Dems hold 9,000-voter enrollment edge in Orange

Registered Democrats outnumbered Republicans by about 9,000 voters in Orange County at the end of March, a tiny increase in the enrollment edge held by a party that used to be so deep in the minority that Republicans commanded a 17,000-voter advantage as recently as 20 years ago.

That lead gradually diminished, and Democrats first inched into the majority in 2009. As of March 31, the count stood at 79,948 Democrats and 71,100 Republicans.

Party leaders and elected officials are now preparing for the next round of county elections this fall: contests for four-year terms for county executive, district attorney and county clerk, and for four-year terms for all 21 Legislature seats. Interviewed this week about the county executive’s race, Orange County Democratic Chairman Brett Broge cited a few factors that diminish the significance of the Democrats’ enrollment edge in county races, including other parties in which voters are registered. One is the Conservative Party ranks, which effectively can be added to the Republican column. Others are the numbers of Independence Party and unaffiliated voters, which he argued are often conservative-leaning voters.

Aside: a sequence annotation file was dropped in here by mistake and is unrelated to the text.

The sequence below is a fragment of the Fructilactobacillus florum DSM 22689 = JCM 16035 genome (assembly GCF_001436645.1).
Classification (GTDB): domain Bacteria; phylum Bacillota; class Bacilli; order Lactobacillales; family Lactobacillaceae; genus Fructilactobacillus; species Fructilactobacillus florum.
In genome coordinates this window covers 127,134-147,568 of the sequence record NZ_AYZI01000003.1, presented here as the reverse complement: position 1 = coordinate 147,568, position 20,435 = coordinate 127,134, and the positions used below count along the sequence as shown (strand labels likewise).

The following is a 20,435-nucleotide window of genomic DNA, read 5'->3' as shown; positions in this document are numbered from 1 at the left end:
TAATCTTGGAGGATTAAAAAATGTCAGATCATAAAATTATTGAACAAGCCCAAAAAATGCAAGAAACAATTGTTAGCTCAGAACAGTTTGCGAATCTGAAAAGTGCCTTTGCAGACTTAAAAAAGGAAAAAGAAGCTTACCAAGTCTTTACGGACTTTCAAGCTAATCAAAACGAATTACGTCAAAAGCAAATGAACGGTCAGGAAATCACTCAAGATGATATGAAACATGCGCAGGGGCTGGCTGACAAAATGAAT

The county had 4,237 Conservative voters and 11,701 Independence voters at the end of March. It also had 1,095 Working Families voters and 647 Green Party members, generally an asset for Democratic candidates. A huge variable, though, is the block of unaffiliated voters, or “blanks”: 49,318 voters.

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